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Articles on Snow

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Winter road salting is a common de-icing technique used to ensure public safety during icy winters. However, it is crucial to find sustainable and environment-friendly alternatives to road salt. (Shutterstock)

Winter road salting has year-round consequences

Salty water seeps into our soils and groundwater through surface runoff and storm-water pipes. The long-term storage of salt in the environment impacts aquatic life, infrastructure and drinking water.
In high alpine terrain, sun and dry air can turn snow straight into water vapor. Jeffrey Pang/WikimediaCommons

Snow can disappear straight into the atmosphere in hot, dry weather

As rivers run dry in the Rocky Mountains and the West, it’s easy to wonder where all the snow you see on mountain peaks goes. Some of it ends up in the air, but researchers aren’t sure how much.
Dry conditions across the West follow a hot, dry year of record-setting wildfires in 2020. Communities were left with scenes like this, from California’s Creek Fire. Amir Aghakouchak/University of California Irvine

Another dangerous fire season is looming in the Western U.S., and the drought-stricken region is headed for a water crisis

Drought conditions are so bad, fish hatcheries are trucking their salmon to the ocean and ranchers are worried about having enough water for their livestock.
A leap and a plunge into the snow could earn this arctic fox its supper. Jupiterimages/PHOTOS.com via Getty Images

How do arctic foxes hunt in the snow?

Arctic foxes have a few special talents that help them sneak up on unseen prey and pounce.
The polar vortex influences the jet stream, which can bring cold winter weather to the U.S. and Europe. AP Photo/Bill Sikes

What exactly is the polar vortex?

The media often call unusually cold, snowy storms a ‘polar vortex.’ The real polar vortex isn’t coming down to visit the lower 48, but changes to the polar vortex can influence winter weather.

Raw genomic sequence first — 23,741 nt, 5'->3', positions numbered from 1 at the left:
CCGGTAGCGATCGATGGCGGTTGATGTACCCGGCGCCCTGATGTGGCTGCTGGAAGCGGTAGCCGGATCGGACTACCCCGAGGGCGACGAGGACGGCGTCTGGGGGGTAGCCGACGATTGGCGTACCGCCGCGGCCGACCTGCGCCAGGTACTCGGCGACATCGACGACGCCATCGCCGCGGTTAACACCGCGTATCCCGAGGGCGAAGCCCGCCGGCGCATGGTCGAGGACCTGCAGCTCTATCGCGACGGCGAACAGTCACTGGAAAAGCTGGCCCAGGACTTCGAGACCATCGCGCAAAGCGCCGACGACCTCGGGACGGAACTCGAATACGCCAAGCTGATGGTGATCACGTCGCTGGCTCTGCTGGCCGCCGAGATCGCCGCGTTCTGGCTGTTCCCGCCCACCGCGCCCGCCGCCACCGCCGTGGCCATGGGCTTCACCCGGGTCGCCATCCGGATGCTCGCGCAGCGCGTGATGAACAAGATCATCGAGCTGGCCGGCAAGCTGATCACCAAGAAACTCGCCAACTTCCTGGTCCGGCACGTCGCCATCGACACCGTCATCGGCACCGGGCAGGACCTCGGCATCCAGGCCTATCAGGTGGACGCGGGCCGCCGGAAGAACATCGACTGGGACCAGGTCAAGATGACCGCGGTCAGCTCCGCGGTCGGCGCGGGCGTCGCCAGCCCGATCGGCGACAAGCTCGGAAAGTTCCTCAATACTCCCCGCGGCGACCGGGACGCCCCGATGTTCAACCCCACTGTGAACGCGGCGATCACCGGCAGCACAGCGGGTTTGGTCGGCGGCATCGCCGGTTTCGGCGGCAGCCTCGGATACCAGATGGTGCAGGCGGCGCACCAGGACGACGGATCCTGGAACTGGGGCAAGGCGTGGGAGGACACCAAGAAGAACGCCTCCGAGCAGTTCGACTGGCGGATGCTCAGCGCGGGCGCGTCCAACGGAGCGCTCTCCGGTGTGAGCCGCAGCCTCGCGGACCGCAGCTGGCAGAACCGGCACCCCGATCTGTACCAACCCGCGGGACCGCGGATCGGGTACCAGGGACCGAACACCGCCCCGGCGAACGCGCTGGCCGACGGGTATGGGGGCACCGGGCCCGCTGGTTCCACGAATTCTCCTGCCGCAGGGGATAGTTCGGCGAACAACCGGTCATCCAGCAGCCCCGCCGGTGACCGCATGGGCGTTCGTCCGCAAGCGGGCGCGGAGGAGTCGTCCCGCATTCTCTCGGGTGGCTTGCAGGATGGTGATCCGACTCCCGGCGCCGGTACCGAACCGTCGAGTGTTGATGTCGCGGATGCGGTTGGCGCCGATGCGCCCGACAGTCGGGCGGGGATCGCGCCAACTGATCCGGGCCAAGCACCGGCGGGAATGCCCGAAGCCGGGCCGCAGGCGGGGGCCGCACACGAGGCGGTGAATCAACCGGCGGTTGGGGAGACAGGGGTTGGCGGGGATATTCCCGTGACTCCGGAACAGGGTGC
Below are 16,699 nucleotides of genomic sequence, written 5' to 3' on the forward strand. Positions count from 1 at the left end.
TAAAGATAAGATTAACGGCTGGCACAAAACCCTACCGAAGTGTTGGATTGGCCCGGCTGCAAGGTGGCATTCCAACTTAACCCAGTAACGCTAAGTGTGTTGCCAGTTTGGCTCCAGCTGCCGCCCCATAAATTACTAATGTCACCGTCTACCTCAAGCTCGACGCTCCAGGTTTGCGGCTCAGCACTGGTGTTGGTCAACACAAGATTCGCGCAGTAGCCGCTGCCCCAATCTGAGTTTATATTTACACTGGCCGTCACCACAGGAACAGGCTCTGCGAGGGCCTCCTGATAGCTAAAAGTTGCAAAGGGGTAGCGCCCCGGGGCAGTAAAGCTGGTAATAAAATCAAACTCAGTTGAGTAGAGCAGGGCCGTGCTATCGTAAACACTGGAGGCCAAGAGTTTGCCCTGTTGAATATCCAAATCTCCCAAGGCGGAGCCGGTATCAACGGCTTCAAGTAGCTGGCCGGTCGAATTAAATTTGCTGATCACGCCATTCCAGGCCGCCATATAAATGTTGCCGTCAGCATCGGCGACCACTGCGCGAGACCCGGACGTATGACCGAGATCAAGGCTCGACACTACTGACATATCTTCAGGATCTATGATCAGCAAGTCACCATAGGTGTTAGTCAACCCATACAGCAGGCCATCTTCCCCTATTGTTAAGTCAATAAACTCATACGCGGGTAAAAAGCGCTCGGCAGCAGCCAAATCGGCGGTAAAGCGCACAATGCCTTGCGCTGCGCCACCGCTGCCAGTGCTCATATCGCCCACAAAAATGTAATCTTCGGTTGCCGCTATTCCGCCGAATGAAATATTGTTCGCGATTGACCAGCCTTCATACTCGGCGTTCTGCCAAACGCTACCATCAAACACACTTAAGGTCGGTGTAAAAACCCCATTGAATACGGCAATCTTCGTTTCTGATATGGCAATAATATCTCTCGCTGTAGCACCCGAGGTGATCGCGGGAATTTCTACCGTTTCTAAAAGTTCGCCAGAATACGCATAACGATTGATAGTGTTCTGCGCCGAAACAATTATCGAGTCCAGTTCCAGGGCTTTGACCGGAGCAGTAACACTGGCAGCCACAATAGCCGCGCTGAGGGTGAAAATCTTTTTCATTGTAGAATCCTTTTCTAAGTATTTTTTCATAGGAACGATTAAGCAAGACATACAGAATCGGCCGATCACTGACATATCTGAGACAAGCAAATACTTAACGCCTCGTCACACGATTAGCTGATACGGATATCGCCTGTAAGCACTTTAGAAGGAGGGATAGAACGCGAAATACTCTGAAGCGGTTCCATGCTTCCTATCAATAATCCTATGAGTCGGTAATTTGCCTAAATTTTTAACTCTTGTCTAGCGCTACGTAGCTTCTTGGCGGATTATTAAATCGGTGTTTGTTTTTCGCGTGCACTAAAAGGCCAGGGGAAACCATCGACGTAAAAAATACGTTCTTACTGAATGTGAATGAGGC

Permafrost is thawing across the Arctic, releasing microbes and organic materials that have been trapped in the frozen ground for thousands of years. NOAA via Wikimedia Commons

Thawing permafrost is full of ice-forming particles that could get into atmosphere

New research shows that permafrost contains huge amounts of particles that make it easier for cloud moisture to freeze. Thawing permafrost is releasing these ice-nucleating particles.
February 1969 afforded a spot of skiing for Nottingham residents. Photographer: Nottingham Post, courtesy: Nottingham Local Studies photographic collection

How British people weathered exceptionally cold winters

Food shortages, festivities and far-off fighting – Britain's coldest winters were among its most memorable.
This Arctic heat wave has been unusually long-lived. The darkest reds on this map of the Arctic are areas that were more than 14 degrees Fahrenheit warmer in the spring of 2020 compared to the recent 15-year average. Joshua Stevens/NASA Earth Observatory

100 degrees in Siberia? 5 ways the extreme Arctic heat wave followed a disturbing pattern

The Arctic is warming about twice as fast as the planet as a whole, with serious consequences. Scientists have been warning about this for decades.
They may look comfy to sit on but you’d plummet through and hit the ground. Sam Schooler/Unsplash

What would it feel like to touch a cloud?

You might have already felt what it would be like inside a cloud made of condensed water vapor.

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